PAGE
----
Picture of Strategy for Joining Two Bicycles
This Instructable grew out of a response to a question by janmcevoy, who is contemplating joining two bicycles side-by-side for more riding stability when bringing home groceries by bicycle. It is really for her, but others may view and comment.

Shown is my bicycle on the left and my wife's bicycle on the right. If I were pairing two bicycles, I would pick two that are more similar, and would probably not use one with drop handlebars.
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Step 1: Keep the bikes next to one another

Picture of Keep the bikes next to one another
Struts or braces can be used to pair two bikes in a side-by-side configuration. The green lines represent the location of bracing to keep the two bikes abreast of one another so one does not lead or lag behind the other. The bracing together with the chain stay forms a triangle, which is very rigid and a basic component of structural engineering.

If two bikes are to be paired like this, the bracing cannot interfere with the normal movement of the pedals, the feet, and the legs. This diagram assumes the rider will ride from the bike on the left. The bracing could be flipped if the rider were to be on the right side bike.

I would remove the crank and the chain on the bike not ridden. Not only does this lighten the bike, but it also offers more places to connect things.

Step 2: Another view

Picture of Another view
This provides another view of the lateral bracing to keep the bikes abreast.

Step 3: Tie the front together

Picture of Tie the front together
The front of both bikes will need to be tied together. The yellow line shows approximately where the fronts of the bikes could be joined to keep the front separation the same as that at the rear.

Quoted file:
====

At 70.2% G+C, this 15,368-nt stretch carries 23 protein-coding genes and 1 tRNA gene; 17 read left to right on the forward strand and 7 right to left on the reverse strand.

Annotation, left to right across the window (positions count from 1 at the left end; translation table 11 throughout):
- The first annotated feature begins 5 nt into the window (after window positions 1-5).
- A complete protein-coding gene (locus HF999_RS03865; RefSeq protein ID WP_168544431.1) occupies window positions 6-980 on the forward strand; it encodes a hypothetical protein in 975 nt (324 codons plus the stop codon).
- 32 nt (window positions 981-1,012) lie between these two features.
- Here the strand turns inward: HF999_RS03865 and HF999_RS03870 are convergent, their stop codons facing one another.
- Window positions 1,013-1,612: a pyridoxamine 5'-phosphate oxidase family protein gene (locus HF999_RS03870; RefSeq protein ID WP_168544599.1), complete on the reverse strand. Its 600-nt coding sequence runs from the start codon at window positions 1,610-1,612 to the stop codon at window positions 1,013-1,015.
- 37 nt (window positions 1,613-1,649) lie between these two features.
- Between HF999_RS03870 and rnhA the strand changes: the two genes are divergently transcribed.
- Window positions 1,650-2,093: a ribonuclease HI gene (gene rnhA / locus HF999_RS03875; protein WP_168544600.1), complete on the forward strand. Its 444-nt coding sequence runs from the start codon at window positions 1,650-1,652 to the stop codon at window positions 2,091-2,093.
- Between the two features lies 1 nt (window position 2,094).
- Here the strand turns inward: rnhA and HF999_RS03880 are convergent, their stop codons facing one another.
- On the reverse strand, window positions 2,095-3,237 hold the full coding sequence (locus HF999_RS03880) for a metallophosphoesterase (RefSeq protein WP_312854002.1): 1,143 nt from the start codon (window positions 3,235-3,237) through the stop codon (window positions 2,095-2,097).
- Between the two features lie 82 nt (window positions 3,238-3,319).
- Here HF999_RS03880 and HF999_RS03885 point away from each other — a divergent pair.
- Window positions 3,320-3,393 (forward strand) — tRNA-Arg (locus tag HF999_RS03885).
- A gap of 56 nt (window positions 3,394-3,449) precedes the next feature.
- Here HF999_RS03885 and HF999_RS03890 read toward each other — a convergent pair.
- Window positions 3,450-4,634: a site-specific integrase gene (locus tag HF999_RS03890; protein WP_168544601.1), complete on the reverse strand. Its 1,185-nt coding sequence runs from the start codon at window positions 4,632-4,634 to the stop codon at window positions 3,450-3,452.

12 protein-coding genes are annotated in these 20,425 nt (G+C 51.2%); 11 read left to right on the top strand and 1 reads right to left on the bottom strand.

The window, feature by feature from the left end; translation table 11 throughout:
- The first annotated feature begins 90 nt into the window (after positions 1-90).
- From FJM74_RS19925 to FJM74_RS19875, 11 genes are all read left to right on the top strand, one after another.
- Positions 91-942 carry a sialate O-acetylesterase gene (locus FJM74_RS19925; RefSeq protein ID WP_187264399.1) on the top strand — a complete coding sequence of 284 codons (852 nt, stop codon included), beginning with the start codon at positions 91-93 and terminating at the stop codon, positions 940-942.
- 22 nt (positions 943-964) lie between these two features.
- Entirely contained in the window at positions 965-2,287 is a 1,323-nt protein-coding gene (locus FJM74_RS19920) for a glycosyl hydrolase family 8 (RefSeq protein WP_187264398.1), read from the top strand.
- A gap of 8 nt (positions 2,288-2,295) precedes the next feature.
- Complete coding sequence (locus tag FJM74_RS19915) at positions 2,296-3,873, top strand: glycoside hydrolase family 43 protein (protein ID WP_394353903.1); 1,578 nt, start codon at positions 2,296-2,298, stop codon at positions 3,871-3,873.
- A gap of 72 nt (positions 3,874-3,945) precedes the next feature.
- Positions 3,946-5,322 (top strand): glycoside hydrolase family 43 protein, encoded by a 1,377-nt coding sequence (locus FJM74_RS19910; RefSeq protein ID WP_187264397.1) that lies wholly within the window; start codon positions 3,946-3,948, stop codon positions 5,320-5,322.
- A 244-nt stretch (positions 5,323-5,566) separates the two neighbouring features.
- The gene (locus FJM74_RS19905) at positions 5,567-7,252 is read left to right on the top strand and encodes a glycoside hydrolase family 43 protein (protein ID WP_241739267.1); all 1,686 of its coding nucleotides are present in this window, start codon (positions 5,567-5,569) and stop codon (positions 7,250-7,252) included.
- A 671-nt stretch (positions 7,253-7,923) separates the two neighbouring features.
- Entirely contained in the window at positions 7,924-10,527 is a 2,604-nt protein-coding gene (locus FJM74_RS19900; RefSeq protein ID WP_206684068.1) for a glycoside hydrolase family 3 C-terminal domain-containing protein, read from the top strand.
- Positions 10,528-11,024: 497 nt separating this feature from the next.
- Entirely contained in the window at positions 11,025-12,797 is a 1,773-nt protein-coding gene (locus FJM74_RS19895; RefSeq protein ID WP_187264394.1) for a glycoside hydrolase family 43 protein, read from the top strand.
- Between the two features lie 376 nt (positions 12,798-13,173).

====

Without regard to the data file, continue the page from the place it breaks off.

Step 4: Vertical stability

Picture of Vertical stability
The bikes need to be stable vertically as well as laterally. The green lateral brace from earlier steps is not shown in this view so it is possible to concentrate on the structure and the location of the vertical bracing. It is in an "X" pattern. It attaches below the seats and at the rear of the chain stays. Where the members of the "X" cross one another, they are fastened together to make two rigid triangles.
zymurgic1 year ago
Have you actually tried this? I would say that given that steering a bicycle is more about weight shifting than actually turning the steering column that linked parallelograms (as seen on some three-wheel motor scooters) would be better than trying to make a rigid rectangle.
jtx86 zymurgic10 months ago

It's a faith-based instructible. You just have to take the author's word for it.

Phil B (author)  zymurgic1 year ago
No, I have not tried it. I did this as a suggestion for the lady who wanted something like this.
great idea.
i intend to join two identical dumpster BMX bikes with three transverse steel tubing rods secured by 12 "u" bolts. steering : i thought to simply drill each handle bars top at near centre and join then with a light rod. the entire arrangement will be a bit unwieldy but will provide a means for a pal to cycle with his spina bifida son